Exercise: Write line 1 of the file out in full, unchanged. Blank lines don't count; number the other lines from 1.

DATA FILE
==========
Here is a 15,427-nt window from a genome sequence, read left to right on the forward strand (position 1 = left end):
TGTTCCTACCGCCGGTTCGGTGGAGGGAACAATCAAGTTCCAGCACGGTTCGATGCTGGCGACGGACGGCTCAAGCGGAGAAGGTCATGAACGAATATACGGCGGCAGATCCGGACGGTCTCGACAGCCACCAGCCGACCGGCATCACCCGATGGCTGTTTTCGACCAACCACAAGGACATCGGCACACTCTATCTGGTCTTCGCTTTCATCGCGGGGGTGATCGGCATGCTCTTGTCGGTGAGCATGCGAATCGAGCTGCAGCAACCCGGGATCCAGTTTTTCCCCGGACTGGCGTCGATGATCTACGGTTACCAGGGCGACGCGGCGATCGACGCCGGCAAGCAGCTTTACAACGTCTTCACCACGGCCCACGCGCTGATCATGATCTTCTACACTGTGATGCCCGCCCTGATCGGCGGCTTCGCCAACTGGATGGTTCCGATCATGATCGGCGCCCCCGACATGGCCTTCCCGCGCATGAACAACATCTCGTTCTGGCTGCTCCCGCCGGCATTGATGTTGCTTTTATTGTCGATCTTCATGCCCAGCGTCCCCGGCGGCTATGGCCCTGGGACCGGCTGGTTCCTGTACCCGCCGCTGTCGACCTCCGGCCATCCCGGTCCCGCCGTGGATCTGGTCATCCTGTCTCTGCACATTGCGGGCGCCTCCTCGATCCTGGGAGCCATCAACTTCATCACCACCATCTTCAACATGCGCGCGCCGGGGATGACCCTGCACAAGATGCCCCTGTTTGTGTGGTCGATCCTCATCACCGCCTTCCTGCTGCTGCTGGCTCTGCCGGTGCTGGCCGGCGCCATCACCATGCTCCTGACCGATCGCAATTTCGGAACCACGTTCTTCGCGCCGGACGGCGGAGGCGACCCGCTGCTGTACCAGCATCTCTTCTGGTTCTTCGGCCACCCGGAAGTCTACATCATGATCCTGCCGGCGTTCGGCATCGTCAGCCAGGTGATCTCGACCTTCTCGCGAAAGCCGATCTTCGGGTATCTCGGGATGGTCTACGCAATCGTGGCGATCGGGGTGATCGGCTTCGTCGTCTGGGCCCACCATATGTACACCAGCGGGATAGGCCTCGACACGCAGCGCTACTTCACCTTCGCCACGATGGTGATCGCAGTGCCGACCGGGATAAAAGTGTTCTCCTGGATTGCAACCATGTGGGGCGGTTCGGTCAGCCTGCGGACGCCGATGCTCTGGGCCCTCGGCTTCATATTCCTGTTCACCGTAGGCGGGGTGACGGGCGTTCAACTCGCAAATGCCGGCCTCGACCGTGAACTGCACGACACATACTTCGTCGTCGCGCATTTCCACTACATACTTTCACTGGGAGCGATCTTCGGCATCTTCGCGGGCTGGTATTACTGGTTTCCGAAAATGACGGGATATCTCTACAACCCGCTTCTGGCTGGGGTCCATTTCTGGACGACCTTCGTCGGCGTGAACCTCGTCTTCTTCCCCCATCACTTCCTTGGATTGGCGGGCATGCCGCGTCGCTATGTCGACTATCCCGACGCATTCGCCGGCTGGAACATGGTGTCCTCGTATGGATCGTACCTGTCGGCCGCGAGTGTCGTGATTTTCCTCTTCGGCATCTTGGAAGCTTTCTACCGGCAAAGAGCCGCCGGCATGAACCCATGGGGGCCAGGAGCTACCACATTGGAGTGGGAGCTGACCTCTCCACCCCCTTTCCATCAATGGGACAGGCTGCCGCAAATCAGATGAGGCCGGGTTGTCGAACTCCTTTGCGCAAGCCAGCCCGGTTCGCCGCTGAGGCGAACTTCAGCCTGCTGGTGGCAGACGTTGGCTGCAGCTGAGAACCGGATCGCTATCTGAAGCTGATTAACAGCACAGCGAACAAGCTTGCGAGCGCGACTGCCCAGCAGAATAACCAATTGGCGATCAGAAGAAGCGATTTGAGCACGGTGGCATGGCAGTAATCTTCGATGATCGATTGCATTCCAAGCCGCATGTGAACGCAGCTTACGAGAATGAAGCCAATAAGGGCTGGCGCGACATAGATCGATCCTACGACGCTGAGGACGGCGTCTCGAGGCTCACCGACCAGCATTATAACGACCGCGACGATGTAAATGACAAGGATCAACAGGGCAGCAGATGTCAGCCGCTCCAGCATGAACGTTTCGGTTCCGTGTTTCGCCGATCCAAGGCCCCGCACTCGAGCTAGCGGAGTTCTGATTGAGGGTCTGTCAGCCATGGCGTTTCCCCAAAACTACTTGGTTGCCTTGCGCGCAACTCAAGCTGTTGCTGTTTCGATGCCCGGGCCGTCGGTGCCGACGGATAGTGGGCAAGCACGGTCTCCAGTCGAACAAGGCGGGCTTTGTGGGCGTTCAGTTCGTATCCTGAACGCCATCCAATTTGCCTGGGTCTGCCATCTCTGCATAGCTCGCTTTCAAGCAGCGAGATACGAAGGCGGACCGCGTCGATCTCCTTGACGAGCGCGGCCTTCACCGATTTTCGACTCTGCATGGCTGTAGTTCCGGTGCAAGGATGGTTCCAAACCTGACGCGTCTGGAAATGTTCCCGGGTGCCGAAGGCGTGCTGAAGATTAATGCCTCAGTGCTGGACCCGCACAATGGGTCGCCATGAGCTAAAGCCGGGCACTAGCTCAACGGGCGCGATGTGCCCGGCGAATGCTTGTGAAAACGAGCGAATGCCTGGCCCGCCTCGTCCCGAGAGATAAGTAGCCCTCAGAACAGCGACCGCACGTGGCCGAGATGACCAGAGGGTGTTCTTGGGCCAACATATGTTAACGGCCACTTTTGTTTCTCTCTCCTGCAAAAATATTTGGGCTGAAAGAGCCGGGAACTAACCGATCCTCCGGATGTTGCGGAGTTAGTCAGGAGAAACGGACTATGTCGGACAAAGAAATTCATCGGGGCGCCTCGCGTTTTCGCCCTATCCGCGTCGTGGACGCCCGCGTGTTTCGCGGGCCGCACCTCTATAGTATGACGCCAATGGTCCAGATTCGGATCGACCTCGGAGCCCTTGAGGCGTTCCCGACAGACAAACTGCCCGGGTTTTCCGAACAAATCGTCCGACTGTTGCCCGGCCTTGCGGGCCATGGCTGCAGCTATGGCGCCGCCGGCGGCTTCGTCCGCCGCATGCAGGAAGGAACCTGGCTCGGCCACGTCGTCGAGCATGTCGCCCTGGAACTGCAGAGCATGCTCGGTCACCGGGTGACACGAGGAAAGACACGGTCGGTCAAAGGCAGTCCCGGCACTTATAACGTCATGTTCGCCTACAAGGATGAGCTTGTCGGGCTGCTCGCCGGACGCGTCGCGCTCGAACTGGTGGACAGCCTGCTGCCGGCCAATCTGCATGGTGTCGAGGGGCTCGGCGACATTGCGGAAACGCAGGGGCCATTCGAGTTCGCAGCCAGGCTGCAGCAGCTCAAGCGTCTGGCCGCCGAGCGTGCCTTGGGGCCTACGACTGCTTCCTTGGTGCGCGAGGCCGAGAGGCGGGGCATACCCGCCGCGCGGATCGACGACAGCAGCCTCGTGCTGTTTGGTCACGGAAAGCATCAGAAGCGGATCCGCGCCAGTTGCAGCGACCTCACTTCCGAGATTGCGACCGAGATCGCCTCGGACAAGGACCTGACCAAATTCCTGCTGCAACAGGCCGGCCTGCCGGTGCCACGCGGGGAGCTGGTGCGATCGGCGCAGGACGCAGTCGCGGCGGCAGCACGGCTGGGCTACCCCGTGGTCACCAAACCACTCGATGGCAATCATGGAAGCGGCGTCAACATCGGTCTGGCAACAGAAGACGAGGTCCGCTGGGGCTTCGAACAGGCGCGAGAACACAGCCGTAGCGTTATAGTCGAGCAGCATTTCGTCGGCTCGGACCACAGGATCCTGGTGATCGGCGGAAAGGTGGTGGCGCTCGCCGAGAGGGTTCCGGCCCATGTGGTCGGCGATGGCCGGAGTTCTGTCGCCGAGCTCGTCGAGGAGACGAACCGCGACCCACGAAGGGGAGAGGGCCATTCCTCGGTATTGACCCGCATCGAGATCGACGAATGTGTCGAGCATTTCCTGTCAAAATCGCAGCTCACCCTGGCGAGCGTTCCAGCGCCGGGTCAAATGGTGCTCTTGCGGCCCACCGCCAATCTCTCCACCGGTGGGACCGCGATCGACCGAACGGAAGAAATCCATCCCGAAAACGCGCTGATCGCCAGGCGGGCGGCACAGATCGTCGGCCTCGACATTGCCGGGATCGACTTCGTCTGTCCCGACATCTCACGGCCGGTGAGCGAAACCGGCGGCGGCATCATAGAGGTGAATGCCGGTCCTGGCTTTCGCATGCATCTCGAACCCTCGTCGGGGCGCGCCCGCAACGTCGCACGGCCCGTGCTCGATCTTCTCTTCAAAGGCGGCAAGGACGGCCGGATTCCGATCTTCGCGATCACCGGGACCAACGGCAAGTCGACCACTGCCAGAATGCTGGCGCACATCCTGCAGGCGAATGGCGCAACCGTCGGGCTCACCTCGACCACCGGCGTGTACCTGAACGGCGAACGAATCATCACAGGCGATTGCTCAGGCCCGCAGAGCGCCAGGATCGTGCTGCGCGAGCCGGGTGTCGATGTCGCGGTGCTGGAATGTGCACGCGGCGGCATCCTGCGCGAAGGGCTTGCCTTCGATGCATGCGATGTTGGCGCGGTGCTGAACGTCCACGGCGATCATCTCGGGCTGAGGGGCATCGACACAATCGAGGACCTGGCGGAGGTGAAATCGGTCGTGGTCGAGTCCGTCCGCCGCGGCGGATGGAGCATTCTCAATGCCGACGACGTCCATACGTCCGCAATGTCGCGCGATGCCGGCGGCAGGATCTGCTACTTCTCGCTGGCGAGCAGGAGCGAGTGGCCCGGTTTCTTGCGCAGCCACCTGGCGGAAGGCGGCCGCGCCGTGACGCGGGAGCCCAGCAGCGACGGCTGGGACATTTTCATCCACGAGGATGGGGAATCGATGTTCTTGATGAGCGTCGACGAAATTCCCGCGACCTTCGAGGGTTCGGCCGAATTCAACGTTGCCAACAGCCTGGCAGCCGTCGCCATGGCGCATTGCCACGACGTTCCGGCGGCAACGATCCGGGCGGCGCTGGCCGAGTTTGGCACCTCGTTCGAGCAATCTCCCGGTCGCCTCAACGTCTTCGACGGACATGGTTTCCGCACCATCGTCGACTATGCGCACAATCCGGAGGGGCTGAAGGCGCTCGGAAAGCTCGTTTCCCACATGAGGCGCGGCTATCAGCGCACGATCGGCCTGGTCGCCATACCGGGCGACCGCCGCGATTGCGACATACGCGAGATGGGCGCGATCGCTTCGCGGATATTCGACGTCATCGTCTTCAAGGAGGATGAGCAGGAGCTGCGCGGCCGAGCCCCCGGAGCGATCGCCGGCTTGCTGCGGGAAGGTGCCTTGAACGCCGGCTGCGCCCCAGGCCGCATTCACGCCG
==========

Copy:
Here is a 15,427-nt window from a genome sequence, read left to right on the forward strand (position 1 = left end):